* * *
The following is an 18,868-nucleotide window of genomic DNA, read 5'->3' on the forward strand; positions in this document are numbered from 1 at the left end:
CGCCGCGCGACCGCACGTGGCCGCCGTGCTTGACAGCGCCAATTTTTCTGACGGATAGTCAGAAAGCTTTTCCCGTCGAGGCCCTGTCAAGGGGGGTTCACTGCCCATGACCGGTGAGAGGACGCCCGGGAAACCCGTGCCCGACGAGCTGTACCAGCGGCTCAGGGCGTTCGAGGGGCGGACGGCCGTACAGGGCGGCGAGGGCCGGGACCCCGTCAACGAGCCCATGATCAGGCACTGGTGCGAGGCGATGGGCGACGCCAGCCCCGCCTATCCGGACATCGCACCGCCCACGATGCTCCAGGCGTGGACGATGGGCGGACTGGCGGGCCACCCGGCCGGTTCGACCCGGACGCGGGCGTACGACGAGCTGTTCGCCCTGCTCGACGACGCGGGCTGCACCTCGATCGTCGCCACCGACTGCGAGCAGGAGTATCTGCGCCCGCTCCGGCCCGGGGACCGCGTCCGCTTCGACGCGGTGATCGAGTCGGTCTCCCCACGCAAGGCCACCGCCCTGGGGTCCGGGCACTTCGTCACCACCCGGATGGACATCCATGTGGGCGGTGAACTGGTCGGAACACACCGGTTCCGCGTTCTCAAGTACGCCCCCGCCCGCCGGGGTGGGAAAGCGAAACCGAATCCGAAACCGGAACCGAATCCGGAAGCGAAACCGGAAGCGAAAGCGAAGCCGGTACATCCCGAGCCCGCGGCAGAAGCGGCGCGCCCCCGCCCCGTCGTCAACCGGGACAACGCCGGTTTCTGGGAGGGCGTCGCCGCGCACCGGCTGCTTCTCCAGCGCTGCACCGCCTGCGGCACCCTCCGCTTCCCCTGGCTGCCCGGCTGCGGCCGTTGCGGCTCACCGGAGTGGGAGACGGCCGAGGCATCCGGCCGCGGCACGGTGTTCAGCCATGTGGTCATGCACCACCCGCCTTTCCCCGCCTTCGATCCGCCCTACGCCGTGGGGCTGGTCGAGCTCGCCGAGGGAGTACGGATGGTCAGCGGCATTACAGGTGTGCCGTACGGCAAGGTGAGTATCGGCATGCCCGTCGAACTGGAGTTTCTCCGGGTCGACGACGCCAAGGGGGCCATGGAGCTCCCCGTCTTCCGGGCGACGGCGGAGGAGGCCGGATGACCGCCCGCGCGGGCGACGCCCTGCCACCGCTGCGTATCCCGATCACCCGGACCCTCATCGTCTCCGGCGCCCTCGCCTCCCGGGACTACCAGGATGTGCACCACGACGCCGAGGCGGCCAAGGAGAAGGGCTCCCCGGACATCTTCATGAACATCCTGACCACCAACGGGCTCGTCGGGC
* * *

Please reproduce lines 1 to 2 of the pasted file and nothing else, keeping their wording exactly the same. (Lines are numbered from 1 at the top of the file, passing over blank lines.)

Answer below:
The following is an 18,868-nucleotide window of genomic DNA, read 5'->3' on the forward strand; positions in this document are numbered from 1 at the left end:
CGCCGCGCGACCGCACGTGGCCGCCGTGCTTGACAGCGCCAATTTTTCTGACGGATAGTCAGAAAGCTTTTCCCGTCGAGGCCCTGTCAAGGGGGGTTCACTGCCCATGACCGGTGAGAGGACGCCCGGGAAACCCGTGCCCGACGAGCTGTACCAGCGGCTCAGGGCGTTCGAGGGGCGGACGGCCGTACAGGGCGGCGAGGGCCGGGACCCCGTCAACGAGCCCATGATCAGGCACTGGTGCGAGGCGATGGGCGACGCCAGCCCCGCCTATCCGGACATCGCACCGCCCACGATGCTCCAGGCGTGGACGATGGGCGGACTGGCGGGCCACCCGGCCGGTTCGACCCGGACGCGGGCGTACGACGAGCTGTTCGCCCTGCTCGACGACGCGGGCTGCACCTCGATCGTCGCCACCGACTGCGAGCAGGAGTATCTGCGCCCGCTCCGGCCCGGGGACCGCGTCCGCTTCGACGCGGTGATCGAGTCGGTCTCCCCACGCAAGGCCACCGCCCTGGGGTCCGGGCACTTCGTCACCACCCGGATGGACATCCATGTGGGCGGTGAACTGGTCGGAACACACCGGTTCCGCGTTCTCAAGTACGCCCCCGCCCGCCGGGGTGGGAAAGCGAAACCGAATCCGAAACCGGAACCGAATCCGGAAGCGAAACCGGAAGCGAAAGCGAAGCCGGTACATCCCGAGCCCGCGGCAGAAGCGGCGCGCCCCCGCCCCGTCGTCAACCGGGACAACGCCGGTTTCTGGGAGGGCGTCGCCGCGCACCGGCTGCTTCTCCAGCGCTGCACCGCCTGCGGCACCCTCCGCTTCCCCTGGCTGCCCGGCTGCGGCCGTTGCGGCTCACCGGAGTGGGAGACGGCCGAGGCATCCGGCCGCGGCACGGTGTTCAGCCATGTGGTCATGCACCACCCGCCTTTCCCCGCCTTCGATCCGCCCTACGCCGTGGGGCTGGTCGAGCTCGCCGAGGGAGTACGGATGGTCAGCGGCATTACAGGTGTGCCGTACGGCAAGGTGAGTATCGGCATGCCCGTCGAACTGGAGTTTCTCCGGGTCGACGACGCCAAGGGGGCCATGGAGCTCCCCGTCTTCCGGGCGACGGCGGAGGAGGCCGGATGACCGCCCGCGCGGGCGACGCCCTGCCACCGCTGCGTATCCCGATCACCCGGACCCTCATCGTCTCCGGCGCCCTCGCCTCCCGGGACTACCAGGATGTGCACCACGACGCCGAGGCGGCCAAGGAGAAGGGCTCCCCGGACATCTTCATGAACATCCTGACCACCAACGGGCTCGTCGGGC